News Filed Under Food
Every weekend before I go grocery shopping, I clean out the refrigerator and experience guilt.
Partially full yogurt containers past their expiration date. Shriveling squash. Browning celery. Leftovers I saved with good intentions but never ate. (Photo by Kevin Hudson)
I love cooking eggs for breakfast. However, my omelets end up being more scrambled than the fancy folded-over works of art served in restaurants. With that in mind, I’m usually looking for quick and creative scrambled eggs ideas. (Photo by Zac Ashmore and Jonathan Parrish)
Everybody loves to save time in the kitchen. Sheet pan suppers have become a very trendy topic lately – Pinterest is LOADED with recipes and ideas. For me, a sheet pan meal is a surefire way to clean up in a hurry, because I line the pan with foil.
I never knew how much I learned about cooking from my mother and her mother, whom we called Mou, until I grew up and started cooking on my own. With today’s busy lifestyles, many families no longer have the advantage of experienced home cooks passing their skills to the next generation. (Photo by Zac Ashmore and Jonathan Parrish)
We’ve been working on a Top Secret Project for several months! Whether you are already a fan of our TV show, The Food Factor, or you are just hearing about it for the first time, we are excited to announce all new, fresh digital content will launch in May. More tips, recipes, and the how-to content you’ve been asking for! (Photo by Kevin Hudson)
I love to cook, but I’m always interested in learning about shortcuts.
That’s why I was really excited to watch this episode of “The Food Factor” – because MSU Extension Agent Natasha Haynes talks about saving time and money! (Photo by Brian Utley and Jonathan Parrish)
Confession: I have made some disgusting smoothies.
Whenever I’ve attempted to simply throw together a few ingredients, I have ended up with something that looked and tasted awful. (Photo by Kevin Hudson)
Eggs are a staple in most kitchens, and for good reason. They’re a great source of protein and can be prepared a variety of ways for any meal of the day. They’re even good snacks. (Photo by USDA)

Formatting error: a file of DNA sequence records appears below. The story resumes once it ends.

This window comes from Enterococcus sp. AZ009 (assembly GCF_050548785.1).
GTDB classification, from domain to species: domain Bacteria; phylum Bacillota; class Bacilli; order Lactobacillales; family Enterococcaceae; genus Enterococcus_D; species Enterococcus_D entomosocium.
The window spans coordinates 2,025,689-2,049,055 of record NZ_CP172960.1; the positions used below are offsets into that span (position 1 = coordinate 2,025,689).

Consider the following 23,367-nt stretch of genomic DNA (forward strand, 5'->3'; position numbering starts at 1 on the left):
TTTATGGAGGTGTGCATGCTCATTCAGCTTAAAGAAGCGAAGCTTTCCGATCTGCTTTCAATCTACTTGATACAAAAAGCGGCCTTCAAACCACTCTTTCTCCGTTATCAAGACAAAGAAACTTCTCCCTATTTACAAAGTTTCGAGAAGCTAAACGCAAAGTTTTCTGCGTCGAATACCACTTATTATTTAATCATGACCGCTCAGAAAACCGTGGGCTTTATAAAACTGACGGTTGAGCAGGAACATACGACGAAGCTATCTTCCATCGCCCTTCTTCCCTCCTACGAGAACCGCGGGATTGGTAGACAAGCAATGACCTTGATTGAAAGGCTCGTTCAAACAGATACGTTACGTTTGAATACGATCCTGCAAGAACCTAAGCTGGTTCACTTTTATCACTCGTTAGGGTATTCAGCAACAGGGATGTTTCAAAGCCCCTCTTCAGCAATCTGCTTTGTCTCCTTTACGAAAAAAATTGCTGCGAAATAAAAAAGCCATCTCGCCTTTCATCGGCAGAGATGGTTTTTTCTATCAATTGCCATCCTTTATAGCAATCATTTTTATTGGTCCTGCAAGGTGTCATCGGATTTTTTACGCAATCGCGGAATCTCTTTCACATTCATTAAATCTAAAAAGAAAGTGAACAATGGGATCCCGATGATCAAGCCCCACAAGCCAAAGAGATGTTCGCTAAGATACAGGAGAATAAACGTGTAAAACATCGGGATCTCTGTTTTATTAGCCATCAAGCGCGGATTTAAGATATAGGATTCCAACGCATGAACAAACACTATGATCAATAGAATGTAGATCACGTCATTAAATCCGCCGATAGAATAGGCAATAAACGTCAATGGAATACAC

Wearing red in February isn’t just for Valentine’s Day. It’s also worn to raise awareness of the dangers of heart disease.
The American Heart Association reports about 2,300 Americans die of cardiovascular disease each day.
I may not be very interested in football, but I love food. So for me, Superbowl parties are all about the snacks! (Photo credit: Karen Blakeslee/Kansas State University Research & Extension)
If you are planning for your vegetable garden this spring, a salad table or two might be in order. Salad tables are a great addition to a traditional vegetable garden or wonderful on their own.
(Photo by Kevin Hudson)
Sometimes you need a quick energy boost that doesn’t leave you feeling guilty.
And sometimes your food preferences or allergies don’t line up with the ready-made options available, box mixes, or the recipes you find on Pinterest.
One solution to this problem is a recipe I like to call “Cook’s Choice Muffins.”
Looking for something a little different for your holiday menu this year?
Consider adding Orange Wild Rice with Raisins and Apples to your lineup. Apples, raisins and orange juice add some sweetness to the savory rice, and the almonds give it a bit of added texture. Leaving out the parsley will allow more of the fruity notes to come through.
I have a confession to make: I have garden envy.
This week I took a walk and stumbled upon this delicious looking plant.
Need a healthy snack to keep everyone out of the kitchen while you cook on Thanksgiving? Or are you interested in skipping the cheesy contribution to the office party? Then check out this fun and easy fruit platter you can build in just minutes. If you have kids, you might get them to build it for you, and even snack on the fruit while they work!
STARKVILLE, Miss. -- Strategic planning and reliance on whole foods in holiday meals can help keep healthy eating habits from falling by the wayside.
David Buys, health specialist with the Mississippi State University Extension Service, said consumers can combat nutritional nightmares by making measured, realistic changes.
Most of the time I consider myself a person who exercises self-control. But take me to the pumpkin patch and I lose all reason. So many colors, shapes, and textures! Tiny pumpkins! HUGE pumpkins! I don’t want just one of each, I want multiples of everything available.
Every month “The Food Factor” crew assembles to film the next month’s episodes. This week we were in Clinton to talk about rice, a Mediterranean twist on macaroni and cheese, and our plans to add new, fun flavors to our family favorites.
Our host, Extension agent Natasha Haynes, makes it look easy, but she memorizes all of her lines – no teleprompter here! She’s also a good sport, because you never know what kind of crazy ideas the videographers will generate.